As for invoices, I remember this article from smashing magazine: http://www.smashingmagazine.com/2009/11/05/invoice-like-a-pro/ - After seeing some of the invoice designs there, I decided to create my own. I manually add the few specific details for each, items such as invoice number and date to the spreadsheet, along with marking which dates I am invoicing for. I then save those invoices as PDFs and email them to the client. ( I know this seems like some of the extra work I was trying to avoid. ) However, having my brand on a professional looking invoice, customized for the client, felt like I was legitimizing my one man design studio to those who used my services.
I used to work with eternity time log app.
Personally I am using Tmetric — a time tracking software https://tmetric.com/ It is insanely easy, has detailed and clean reports and totally free of charge. As for a freelancer it is a best choice.
We've been using the Team plan at www.timely.com now. Works great.
I use Paymo - the free plan is enough for freelance work - you get a simple straightforward time tracker widget - but I made myself a bookmarklet for a browser pop-up window. You can track hours for projects and tasks within projects then generate custom reports and even invoices.
There's also the shinier new version but I haven't switched to it yet.
I use Paydirt (https://paydirtapp.com/) which does time tracking and invoicing, and has a nice little browser extension that reminds me to track time when it notices I’m working on a client project.
We've made our own tool to track work hours. It's called TimeCamp https://www.timecamp.com and it integrated with lots of other tools from accounting through project management to social media management software. It supports billing, invoicing, projects, reporting and tracks time automatically. If you decide to give it a try, feel free to let me know what do you think!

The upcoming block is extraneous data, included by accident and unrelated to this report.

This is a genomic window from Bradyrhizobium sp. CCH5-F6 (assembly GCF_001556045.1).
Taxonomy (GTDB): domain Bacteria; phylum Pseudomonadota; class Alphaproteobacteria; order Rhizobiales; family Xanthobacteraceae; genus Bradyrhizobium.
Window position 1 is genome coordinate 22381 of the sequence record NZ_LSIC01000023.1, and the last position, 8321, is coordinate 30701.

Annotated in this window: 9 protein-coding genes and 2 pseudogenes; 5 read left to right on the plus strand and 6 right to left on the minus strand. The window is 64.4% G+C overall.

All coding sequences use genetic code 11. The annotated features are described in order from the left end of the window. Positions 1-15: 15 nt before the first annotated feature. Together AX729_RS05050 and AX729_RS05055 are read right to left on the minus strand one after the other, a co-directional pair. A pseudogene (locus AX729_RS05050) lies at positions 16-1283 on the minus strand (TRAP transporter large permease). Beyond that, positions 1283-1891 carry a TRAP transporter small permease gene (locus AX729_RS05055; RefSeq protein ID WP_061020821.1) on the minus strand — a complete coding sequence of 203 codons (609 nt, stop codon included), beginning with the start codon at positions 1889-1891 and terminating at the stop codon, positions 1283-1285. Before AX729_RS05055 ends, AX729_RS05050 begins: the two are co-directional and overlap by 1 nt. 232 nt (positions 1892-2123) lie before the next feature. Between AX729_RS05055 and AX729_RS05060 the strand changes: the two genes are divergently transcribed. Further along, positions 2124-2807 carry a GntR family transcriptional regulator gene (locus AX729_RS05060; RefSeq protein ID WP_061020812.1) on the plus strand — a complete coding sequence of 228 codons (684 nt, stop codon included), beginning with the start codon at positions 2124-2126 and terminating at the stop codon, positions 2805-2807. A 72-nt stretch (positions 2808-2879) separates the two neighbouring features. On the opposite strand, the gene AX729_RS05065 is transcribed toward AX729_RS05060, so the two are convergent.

I keep track of all my hours per month in a Google spreadsheet for each of my clients.
I charge in quarter hour increment minimums, so I usually try to start working at 00, 15, 30, or 45 minutes after every hour.
I simply write down what time I start, and what time I finish. It's that simple. No need for apps.
What about a Gdoc with an Excel sheet?
Yes, but do they count the hours for you? ;)
You can add math and functions in Google and Excel spreadsheets to do this.
I've been using and enjoying Pancake.
My partner and I also use Harvest to track our time. Like some of the others in this thread, we mostly bill by the day rather than by the hour, but we still like to track our time for our own personal reference.
Harvest has a pretty good time tracking app for Mac. If your Internet connection is spotty it can be a little bit inconsistent on time which is frustrating. We also find the invoicing and expense reporting to be pretty helpful.
Harvest seems cool. Just seems like such a hassle with all the sign up and all the free trial blah blah.
Wish there was just something dead simple without the hassle.
@Dmitri What's your current method? What do you currently use?
Also check out giddyapp, recently added time tracking – it's designed for freelancers and creatives. https://giddyapp.io
I completely agree with Daniel, and I can add a little more to those he said: If your work is based on hour, high speed coders like me will be charged less, to counterweight this situation, I would have to charge more per hour. That scares people, they think I'm expansive. No, I'm damn fast, my value is the same for the subject.
And the second thing is that clocking for a project can give you a hard time when you spend extra time with some kind of problem. It will make them feel like a taxi driver is taking the longer route to take them to their destination with higher price.
Haven't used it yet, did sign up and it looks pretty nice. www.nutcache.com